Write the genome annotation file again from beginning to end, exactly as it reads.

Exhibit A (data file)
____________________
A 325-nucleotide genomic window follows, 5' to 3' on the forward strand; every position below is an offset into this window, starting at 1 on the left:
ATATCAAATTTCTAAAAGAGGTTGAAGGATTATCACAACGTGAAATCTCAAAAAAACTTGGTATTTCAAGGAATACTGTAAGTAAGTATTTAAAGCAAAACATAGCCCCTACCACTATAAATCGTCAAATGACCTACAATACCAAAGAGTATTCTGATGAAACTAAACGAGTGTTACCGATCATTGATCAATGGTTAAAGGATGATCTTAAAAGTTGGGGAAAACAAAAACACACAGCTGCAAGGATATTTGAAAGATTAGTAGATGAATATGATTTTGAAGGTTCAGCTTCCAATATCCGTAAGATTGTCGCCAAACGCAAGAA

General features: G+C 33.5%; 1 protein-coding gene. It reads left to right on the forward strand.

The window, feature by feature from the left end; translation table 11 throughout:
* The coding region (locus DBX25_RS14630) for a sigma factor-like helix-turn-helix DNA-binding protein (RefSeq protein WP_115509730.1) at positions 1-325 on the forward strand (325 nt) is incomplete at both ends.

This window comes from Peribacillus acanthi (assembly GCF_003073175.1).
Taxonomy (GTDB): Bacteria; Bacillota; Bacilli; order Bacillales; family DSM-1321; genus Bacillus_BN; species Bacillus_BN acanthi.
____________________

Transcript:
A 325-nucleotide genomic window follows, 5' to 3' on the forward strand; every position below is an offset into this window, starting at 1 on the left:
ATATCAAATTTCTAAAAGAGGTTGAAGGATTATCACAACGTGAAATCTCAAAAAAACTTGGTATTTCAAGGAATACTGTAAGTAAGTATTTAAAGCAAAACATAGCCCCTACCACTATAAATCGTCAAATGACCTACAATACCAAAGAGTATTCTGATGAAACTAAACGAGTGTTACCGATCATTGATCAATGGTTAAAGGATGATCTTAAAAGTTGGGGAAAACAAAAACACACAGCTGCAAGGATATTTGAAAGATTAGTAGATGAATATGATTTTGAAGGTTCAGCTTCCAATATCCGTAAGATTGTCGCCAAACGCAAGAA

General features: G+C 33.5%; 1 protein-coding gene. It reads left to right on the forward strand.

The window, feature by feature from the left end; translation table 11 throughout:
* The coding region (locus DBX25_RS14630) for a sigma factor-like helix-turn-helix DNA-binding protein (RefSeq protein WP_115509730.1) at positions 1-325 on the forward strand (325 nt) is incomplete at both ends.

This window comes from Peribacillus acanthi (assembly GCF_003073175.1).
Taxonomy (GTDB): Bacteria; Bacillota; Bacilli; order Bacillales; family DSM-1321; genus Bacillus_BN; species Bacillus_BN acanthi.